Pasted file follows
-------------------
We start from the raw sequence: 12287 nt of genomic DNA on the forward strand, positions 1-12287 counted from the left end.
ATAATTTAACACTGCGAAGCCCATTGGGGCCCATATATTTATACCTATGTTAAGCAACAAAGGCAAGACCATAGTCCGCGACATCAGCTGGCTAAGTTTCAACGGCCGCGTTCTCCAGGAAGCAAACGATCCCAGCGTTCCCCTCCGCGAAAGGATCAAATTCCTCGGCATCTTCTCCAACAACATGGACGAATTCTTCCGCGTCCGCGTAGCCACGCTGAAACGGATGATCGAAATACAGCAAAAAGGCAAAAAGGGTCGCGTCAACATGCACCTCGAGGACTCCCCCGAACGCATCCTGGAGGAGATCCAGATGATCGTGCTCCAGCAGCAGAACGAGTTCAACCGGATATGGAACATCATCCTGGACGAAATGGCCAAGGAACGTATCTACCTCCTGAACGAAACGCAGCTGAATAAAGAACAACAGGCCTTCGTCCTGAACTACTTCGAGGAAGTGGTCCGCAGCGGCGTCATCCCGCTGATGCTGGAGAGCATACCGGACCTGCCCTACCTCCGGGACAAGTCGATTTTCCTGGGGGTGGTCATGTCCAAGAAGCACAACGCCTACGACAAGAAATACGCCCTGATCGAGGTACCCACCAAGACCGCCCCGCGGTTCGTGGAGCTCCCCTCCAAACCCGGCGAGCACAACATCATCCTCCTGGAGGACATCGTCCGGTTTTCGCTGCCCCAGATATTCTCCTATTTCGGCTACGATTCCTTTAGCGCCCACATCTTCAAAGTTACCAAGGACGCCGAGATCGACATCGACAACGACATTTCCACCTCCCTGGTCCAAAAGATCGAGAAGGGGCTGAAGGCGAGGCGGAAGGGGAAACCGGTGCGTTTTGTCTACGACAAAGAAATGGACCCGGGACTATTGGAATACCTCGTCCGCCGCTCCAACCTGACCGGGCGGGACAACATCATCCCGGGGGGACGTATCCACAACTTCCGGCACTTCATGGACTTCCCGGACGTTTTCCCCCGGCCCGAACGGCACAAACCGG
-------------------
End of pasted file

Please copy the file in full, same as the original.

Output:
We start from the raw sequence: 12287 nt of genomic DNA on the forward strand, positions 1-12287 counted from the left end.
ATAATTTAACACTGCGAAGCCCATTGGGGCCCATATATTTATACCTATGTTAAGCAACAAAGGCAAGACCATAGTCCGCGACATCAGCTGGCTAAGTTTCAACGGCCGCGTTCTCCAGGAAGCAAACGATCCCAGCGTTCCCCTCCGCGAAAGGATCAAATTCCTCGGCATCTTCTCCAACAACATGGACGAATTCTTCCGCGTCCGCGTAGCCACGCTGAAACGGATGATCGAAATACAGCAAAAAGGCAAAAAGGGTCGCGTCAACATGCACCTCGAGGACTCCCCCGAACGCATCCTGGAGGAGATCCAGATGATCGTGCTCCAGCAGCAGAACGAGTTCAACCGGATATGGAACATCATCCTGGACGAAATGGCCAAGGAACGTATCTACCTCCTGAACGAAACGCAGCTGAATAAAGAACAACAGGCCTTCGTCCTGAACTACTTCGAGGAAGTGGTCCGCAGCGGCGTCATCCCGCTGATGCTGGAGAGCATACCGGACCTGCCCTACCTCCGGGACAAGTCGATTTTCCTGGGGGTGGTCATGTCCAAGAAGCACAACGCCTACGACAAGAAATACGCCCTGATCGAGGTACCCACCAAGACCGCCCCGCGGTTCGTGGAGCTCCCCTCCAAACCCGGCGAGCACAACATCATCCTCCTGGAGGACATCGTCCGGTTTTCGCTGCCCCAGATATTCTCCTATTTCGGCTACGATTCCTTTAGCGCCCACATCTTCAAAGTTACCAAGGACGCCGAGATCGACATCGACAACGACATTTCCACCTCCCTGGTCCAAAAGATCGAGAAGGGGCTGAAGGCGAGGCGGAAGGGGAAACCGGTGCGTTTTGTCTACGACAAAGAAATGGACCCGGGACTATTGGAATACCTCGTCCGCCGCTCCAACCTGACCGGGCGGGACAACATCATCCCGGGGGGACGTATCCACAACTTCCGGCACTTCATGGACTTCCCGGACGTTTTCCCCCGGCCCGAACGGCACAAACCGG